Access in the Academy, developed by the Freedom of Information and Privacy Association and Mike Larsen of Kwantlen Polytechnic University (Instructor, Dept. of Criminology), and generously funded by the Law Foundation of British Columbia, is a brand new educational resource that provides a unique and practical look at how researchers, students, and others in the higher education can make the most of FOI and ATI practices.
Although they shed valuable light on just how public records are produced, managed, and distributed (or withheld), FOI and ATI remain a rarity in the university classroom. This resource hopes to change that. By outlining the general contours of our federal and provincial access regimes and by providing strategies for how to incorporate both into your research designs, Access in the Academy makes a much-needed and highly accessible contribution to the Canadian legal research landscape.
Written by one of Canada’s leading FOI and ATI researchers, produced by Canada’s only non-profit organization solely dedicated to protecting and advancing the information rights of citizens, and extensively reviewed by a diverse team of information experts, librarians, advocates, educators, and students, Access in the Academy is a valuable addition to any research syllabus.
For more than twenty years, the B.C. Freedom of Information and Privacy Association has relied on the support of our community to provide resources, educational programming, and one-on-one advice. By making a contribution to the Association in exchange for this resource, you’re helping us provide another two decades of service to Canadians and supporting more publications like this in the future. There is no minimum donation amount. Every bit helps.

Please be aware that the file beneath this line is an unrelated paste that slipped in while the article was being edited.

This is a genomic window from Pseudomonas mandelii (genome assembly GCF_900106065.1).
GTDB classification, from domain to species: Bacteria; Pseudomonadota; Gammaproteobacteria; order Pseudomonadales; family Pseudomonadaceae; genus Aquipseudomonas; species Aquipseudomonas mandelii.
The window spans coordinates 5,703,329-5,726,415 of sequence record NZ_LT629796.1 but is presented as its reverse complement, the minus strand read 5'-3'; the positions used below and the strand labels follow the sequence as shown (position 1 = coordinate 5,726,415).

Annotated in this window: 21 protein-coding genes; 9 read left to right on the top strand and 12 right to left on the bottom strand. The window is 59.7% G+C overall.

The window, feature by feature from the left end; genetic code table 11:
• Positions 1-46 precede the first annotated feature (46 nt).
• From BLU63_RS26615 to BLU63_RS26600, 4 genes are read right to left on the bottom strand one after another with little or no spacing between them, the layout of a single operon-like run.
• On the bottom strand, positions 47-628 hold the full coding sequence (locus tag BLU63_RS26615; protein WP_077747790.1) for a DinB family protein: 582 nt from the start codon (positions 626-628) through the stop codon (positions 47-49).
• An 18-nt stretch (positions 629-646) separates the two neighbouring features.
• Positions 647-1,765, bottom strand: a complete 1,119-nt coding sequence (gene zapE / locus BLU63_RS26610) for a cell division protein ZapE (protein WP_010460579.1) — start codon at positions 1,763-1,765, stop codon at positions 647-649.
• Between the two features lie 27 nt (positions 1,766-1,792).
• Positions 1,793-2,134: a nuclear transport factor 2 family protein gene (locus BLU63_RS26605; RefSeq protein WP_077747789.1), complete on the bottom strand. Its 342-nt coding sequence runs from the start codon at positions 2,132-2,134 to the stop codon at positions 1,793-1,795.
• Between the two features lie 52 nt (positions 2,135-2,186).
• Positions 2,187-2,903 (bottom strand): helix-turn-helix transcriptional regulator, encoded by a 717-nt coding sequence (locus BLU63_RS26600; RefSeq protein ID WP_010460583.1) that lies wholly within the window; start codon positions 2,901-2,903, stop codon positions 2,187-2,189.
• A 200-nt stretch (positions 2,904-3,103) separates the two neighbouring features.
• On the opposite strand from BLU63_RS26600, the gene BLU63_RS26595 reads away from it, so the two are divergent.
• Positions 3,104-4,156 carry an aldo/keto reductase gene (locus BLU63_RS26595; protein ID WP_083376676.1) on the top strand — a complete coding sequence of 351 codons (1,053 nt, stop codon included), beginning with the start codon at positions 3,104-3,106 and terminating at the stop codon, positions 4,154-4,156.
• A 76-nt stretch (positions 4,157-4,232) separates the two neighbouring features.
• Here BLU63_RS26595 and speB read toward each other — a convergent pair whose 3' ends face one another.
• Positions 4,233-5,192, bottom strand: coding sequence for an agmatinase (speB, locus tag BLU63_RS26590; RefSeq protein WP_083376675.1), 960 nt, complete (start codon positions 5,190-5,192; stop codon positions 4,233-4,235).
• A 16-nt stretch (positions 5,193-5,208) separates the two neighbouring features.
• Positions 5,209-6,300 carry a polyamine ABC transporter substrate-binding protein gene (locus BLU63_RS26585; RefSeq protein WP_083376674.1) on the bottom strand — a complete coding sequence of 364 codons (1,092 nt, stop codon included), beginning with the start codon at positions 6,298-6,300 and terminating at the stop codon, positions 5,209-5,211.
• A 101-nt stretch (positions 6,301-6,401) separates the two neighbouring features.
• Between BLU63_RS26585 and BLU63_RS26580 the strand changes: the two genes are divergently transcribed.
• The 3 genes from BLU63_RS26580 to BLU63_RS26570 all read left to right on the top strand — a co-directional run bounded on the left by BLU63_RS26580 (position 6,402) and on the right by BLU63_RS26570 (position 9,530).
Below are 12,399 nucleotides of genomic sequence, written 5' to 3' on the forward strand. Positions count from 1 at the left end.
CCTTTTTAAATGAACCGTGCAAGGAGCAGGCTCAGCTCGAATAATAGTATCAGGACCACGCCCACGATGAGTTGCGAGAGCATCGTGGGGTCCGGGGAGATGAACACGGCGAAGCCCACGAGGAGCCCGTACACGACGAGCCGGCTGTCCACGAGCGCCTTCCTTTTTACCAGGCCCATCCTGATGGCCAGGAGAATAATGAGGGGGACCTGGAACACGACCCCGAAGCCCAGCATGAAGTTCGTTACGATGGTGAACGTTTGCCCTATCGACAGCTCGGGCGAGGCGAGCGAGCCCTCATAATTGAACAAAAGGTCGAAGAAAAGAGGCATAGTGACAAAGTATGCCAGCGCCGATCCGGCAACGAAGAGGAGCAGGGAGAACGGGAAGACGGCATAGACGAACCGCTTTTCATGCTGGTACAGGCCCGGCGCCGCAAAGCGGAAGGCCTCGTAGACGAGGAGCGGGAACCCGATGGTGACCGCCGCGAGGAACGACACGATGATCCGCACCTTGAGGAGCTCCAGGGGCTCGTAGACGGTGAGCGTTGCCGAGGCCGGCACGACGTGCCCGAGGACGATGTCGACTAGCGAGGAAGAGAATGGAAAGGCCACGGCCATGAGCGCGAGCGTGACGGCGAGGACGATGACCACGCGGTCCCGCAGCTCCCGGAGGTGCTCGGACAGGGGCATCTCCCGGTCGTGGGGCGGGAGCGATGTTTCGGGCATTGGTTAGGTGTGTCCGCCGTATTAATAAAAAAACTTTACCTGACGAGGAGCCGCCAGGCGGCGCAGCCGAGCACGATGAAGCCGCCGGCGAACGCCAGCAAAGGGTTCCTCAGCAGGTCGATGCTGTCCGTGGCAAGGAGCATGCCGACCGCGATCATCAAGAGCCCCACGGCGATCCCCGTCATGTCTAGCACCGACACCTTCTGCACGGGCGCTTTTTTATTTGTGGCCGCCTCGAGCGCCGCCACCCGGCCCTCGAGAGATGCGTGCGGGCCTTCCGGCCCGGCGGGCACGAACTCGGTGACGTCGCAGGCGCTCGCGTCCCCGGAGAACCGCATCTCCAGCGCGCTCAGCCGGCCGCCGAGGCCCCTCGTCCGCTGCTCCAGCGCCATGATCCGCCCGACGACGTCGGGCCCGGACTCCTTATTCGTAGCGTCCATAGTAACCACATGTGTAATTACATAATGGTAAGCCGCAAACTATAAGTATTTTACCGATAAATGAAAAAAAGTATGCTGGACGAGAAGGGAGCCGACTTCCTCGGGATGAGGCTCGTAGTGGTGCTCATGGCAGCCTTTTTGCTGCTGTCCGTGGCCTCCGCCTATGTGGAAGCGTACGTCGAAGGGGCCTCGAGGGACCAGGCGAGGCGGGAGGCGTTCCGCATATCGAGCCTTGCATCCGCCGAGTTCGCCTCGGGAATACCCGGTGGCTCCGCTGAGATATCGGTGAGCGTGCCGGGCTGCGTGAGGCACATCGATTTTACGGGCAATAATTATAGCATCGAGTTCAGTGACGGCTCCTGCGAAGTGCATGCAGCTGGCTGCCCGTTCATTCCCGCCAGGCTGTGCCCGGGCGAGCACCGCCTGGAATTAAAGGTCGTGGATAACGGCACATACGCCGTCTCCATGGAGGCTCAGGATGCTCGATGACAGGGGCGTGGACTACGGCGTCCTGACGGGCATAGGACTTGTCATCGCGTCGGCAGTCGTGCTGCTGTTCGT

Click here to make a donation. We hope you consider supporting the Association, but more importantly, we hope you find Access in the Academy a valuable and practical addition to your research activities!
Download the resource.
About the Author: Mike Larsen is a Professor of Criminology at Kwantlen Polytechnic University. He is also Co-Managing Editor of the Journal of Prisoners on Prisons (jpp.org), a prisoner-authored and peer-reveiwed journal dedicated to experiential narratives and analysis related to spaces and practices of incarceration. His current research draws on a case study analysis of the Canadian security certificate regime to explore issues at the intersection of national security politics and contestations around access to information and secrecy. Mike has recently compiled an edited volume (with Kevil Walby) called Brokering Access: Politics, Power and Freedom of Information in Canada (UBC Press, 2012). Other forthcoming works discuss systemic access to information requests as a research technique for critical social science and questions of accountability and transparency related to collaborative security practices.
Let us know what you think: If you have comments, questions, or concerns about Access in the Academy, please send them to FIPA at firstname.lastname@example.org.